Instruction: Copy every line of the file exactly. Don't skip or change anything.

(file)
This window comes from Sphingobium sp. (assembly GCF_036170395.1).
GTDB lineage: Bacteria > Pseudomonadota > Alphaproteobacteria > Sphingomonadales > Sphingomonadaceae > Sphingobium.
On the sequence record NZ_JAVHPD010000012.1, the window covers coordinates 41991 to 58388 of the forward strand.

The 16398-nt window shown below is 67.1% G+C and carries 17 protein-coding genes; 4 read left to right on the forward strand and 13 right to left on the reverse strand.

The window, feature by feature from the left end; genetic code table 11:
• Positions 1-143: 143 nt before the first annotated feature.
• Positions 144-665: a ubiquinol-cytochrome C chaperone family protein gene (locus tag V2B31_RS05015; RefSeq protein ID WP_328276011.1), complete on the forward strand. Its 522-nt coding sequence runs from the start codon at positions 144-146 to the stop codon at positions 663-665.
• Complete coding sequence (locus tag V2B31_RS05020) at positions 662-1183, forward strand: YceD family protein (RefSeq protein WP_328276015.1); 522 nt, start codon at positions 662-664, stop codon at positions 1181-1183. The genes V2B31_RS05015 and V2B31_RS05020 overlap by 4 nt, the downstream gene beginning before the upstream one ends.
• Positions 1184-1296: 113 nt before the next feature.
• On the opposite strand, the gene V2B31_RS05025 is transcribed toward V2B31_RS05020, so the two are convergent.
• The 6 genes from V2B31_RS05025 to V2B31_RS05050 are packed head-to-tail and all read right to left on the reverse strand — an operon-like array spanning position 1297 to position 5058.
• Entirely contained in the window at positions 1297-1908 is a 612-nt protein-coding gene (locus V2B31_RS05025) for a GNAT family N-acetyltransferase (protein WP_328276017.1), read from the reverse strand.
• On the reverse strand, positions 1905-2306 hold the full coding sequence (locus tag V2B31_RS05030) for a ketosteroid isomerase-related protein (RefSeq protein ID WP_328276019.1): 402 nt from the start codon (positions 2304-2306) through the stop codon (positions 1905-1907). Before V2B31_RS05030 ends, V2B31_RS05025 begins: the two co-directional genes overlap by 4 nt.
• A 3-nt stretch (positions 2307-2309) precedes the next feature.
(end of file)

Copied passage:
This window comes from Sphingobium sp. (assembly GCF_036170395.1).
GTDB lineage: Bacteria > Pseudomonadota > Alphaproteobacteria > Sphingomonadales > Sphingomonadaceae > Sphingobium.
On the sequence record NZ_JAVHPD010000012.1, the window covers coordinates 41991 to 58388 of the forward strand.

The 16398-nt window shown below is 67.1% G+C and carries 17 protein-coding genes; 4 read left to right on the forward strand and 13 right to left on the reverse strand.

The window, feature by feature from the left end; genetic code table 11:
• Positions 1-143: 143 nt before the first annotated feature.
• Positions 144-665: a ubiquinol-cytochrome C chaperone family protein gene (locus tag V2B31_RS05015; RefSeq protein ID WP_328276011.1), complete on the forward strand. Its 522-nt coding sequence runs from the start codon at positions 144-146 to the stop codon at positions 663-665.
• Complete coding sequence (locus tag V2B31_RS05020) at positions 662-1183, forward strand: YceD family protein (RefSeq protein WP_328276015.1); 522 nt, start codon at positions 662-664, stop codon at positions 1181-1183. The genes V2B31_RS05015 and V2B31_RS05020 overlap by 4 nt, the downstream gene beginning before the upstream one ends.
• Positions 1184-1296: 113 nt before the next feature.
• On the opposite strand, the gene V2B31_RS05025 is transcribed toward V2B31_RS05020, so the two are convergent.
• The 6 genes from V2B31_RS05025 to V2B31_RS05050 are packed head-to-tail and all read right to left on the reverse strand — an operon-like array spanning position 1297 to position 5058.
• Entirely contained in the window at positions 1297-1908 is a 612-nt protein-coding gene (locus V2B31_RS05025) for a GNAT family N-acetyltransferase (protein WP_328276017.1), read from the reverse strand.
• On the reverse strand, positions 1905-2306 hold the full coding sequence (locus tag V2B31_RS05030) for a ketosteroid isomerase-related protein (RefSeq protein ID WP_328276019.1): 402 nt from the start codon (positions 2304-2306) through the stop codon (positions 1905-1907). Before V2B31_RS05030 ends, V2B31_RS05025 begins: the two co-directional genes overlap by 4 nt.
• A 3-nt stretch (positions 2307-2309) precedes the next feature.